Lamar Odom making a case for sixth man of the year award
The concept still becomes difficult for Lakers forward Lamar Odom to grasp.
He remains in serious contention for winning the NBA's Sixth Man award, yet he acknowledged he'd never envision being in the running for such an honor in the first place after the Clippers selected him as the No. 4 pick in the 1999 NBA Draft. Even when the Lakers acquired him in 2004 from Miami as part of the Shaquille O'Neal trade, Odom didn't see this scenario happening. He was considered the Scottie Pippen type player to Kobe Bryant, but a failed playoff appearance that season and two first-round exits in 2006 and 2007 eventually spurred the Lakers to acquire Pau Gasol on Feb. 2008. That sent Odom to the bench, a permanent spot Coach Phil Jackson wanted him to embrace as the 2008-09 season opened.
"At first, it was hard for me," Odom said. "From a business standpoint, the year Phil wanted me to come off the bench was my free agent year. You know how that goes. When you're a free agent, you want to start and play as many minutes as you can. But it was the right decision."
It's hard to argue after two consecutive championships. That's why Odom waxed nostalgia about the support Kobe Bryant, Derek Fisher Andrew Bynum and Pau Gasol have given him in accepting the bench spot. It's also why he if he receives the honor-- voted by 125 media members and announced at the beginning of the NBA playoffs - he plans to leave the award at the scorers table as a tribute to the fans at Staples Center who greet him with a loud reception when he enters the lineup.
Winning the sixth man award would represent the same reason why Jackson lobbied the Lakers' front office during uncertain contract negotiations with Odom during the 2009-offseason, why many consider Odom to be snubbed from this year's All-Star game and why he proved instrumental in the U.S. winning the 2010 FIBA World Championship for the first time in 16 years. The value he brings to the Lakers goes beyond the consistent numbers he's posted this season, including a third team-best 14.4 points and 8.8 rebounds per-game and a career-high 53.7% mark from the field assuming he maintains that pace for the final nine regular-season games. It's the way he changes the course of the games off momentum plays, adjusts to various positions on the floor and, more importantly, embraces a role he had once staunchly rejected.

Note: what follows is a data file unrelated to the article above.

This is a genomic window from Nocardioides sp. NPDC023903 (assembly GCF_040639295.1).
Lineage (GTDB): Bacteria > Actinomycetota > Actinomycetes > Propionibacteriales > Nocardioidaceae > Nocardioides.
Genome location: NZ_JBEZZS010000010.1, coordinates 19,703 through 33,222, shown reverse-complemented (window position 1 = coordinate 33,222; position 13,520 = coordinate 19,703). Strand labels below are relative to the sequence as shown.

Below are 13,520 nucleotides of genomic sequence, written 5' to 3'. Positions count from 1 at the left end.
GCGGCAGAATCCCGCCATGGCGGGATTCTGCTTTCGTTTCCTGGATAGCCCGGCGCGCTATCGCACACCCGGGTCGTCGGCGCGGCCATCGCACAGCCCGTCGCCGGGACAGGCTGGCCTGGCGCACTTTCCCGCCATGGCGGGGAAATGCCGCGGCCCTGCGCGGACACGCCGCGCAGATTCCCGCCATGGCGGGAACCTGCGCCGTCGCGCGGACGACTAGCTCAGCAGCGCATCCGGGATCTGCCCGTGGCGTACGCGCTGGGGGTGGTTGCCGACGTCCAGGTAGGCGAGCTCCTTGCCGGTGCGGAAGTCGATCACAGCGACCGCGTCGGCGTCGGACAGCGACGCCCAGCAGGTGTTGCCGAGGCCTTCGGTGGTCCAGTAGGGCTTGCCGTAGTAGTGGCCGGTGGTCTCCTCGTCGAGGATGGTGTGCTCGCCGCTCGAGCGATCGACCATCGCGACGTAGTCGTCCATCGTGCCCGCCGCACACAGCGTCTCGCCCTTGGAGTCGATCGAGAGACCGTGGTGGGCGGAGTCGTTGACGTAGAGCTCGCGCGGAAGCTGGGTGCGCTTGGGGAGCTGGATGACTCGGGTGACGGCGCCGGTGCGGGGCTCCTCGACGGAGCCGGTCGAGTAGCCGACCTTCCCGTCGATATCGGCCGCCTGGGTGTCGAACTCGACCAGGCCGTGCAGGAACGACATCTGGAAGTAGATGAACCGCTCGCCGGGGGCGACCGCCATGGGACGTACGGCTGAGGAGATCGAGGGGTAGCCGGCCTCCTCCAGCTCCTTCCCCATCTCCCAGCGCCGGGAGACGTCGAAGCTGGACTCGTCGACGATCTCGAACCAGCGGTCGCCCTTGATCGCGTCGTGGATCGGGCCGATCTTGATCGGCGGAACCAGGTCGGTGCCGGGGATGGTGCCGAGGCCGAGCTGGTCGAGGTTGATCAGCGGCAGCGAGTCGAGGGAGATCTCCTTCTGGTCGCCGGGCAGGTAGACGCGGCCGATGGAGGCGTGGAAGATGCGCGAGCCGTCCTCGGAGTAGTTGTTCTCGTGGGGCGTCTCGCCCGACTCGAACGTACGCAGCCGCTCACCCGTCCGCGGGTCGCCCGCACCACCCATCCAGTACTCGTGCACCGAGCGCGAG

"He's a guy willing to sacrifice for the team," Lakers forward Pau Gasol said. "He could put up bigger numbers if he was more selfish that way. But that's not what the team needs from him."
It's uncertain whether Odom will win the sixth man of the year award. There are others up for consideration after all. When the Lakers and Mavericks meet Thursday, a perhaps unfair barometer will be used on how Odom and Jason Terry go up against each other, two completely different players both Jackson and Odom say considering Terry is a guard expected to score and Odom is a forward expected to rebound. But it's still an intriguing storyline nonetheless, considering Terry averages a second team-best 6.4 points, 4.2 assists and 1.1 steals. And in an interesting twist, some Lakers wondered if his 34 starts during would penalize him, even though the only the criteria remains that he has to play more games off the bench.
In those 39 games as a reserve and 34 games as a starter, Odom seamlessly filled the same role. He plugged in the void the Lakers needed. He can focus on providing coast-to-coast dunks and layups and outlet passes, sparking the momentum plays he wants to provide off the bench. Or when Bynum missed the first 24 games when he rehabbed from his surgically repaired knee, transition back into the lineup as a reserve the following () games and served a two-game suspension for picking up a flagrant foul type 2, Odom immediately filled that starter's spot, by replacing the post presence and widening the floor for the backcourt. Frankly, Odom's role has remained mostly the same as a starter and reserve, but he initially saw it as a blow to his ego.
"As a sportsman, you're used to starting," he explained. "I used to be one of the guys and go to guys on the team. I'd be lying if I told you it didn't. I'll be honest with you, a little bit. I've always started for every team I was on and was one of the first three options."
A 2008-09 season that Odom characterized as "up-and-down" and a 2009-10 season where he said he "mentally accepted" the role soon paved the way to where Odom currently sits. He's being considered for an award Jackson argues should measure the "impact a player has on a team." Even with being demoted to a bench position, in no way has Odom's impact been diminished.
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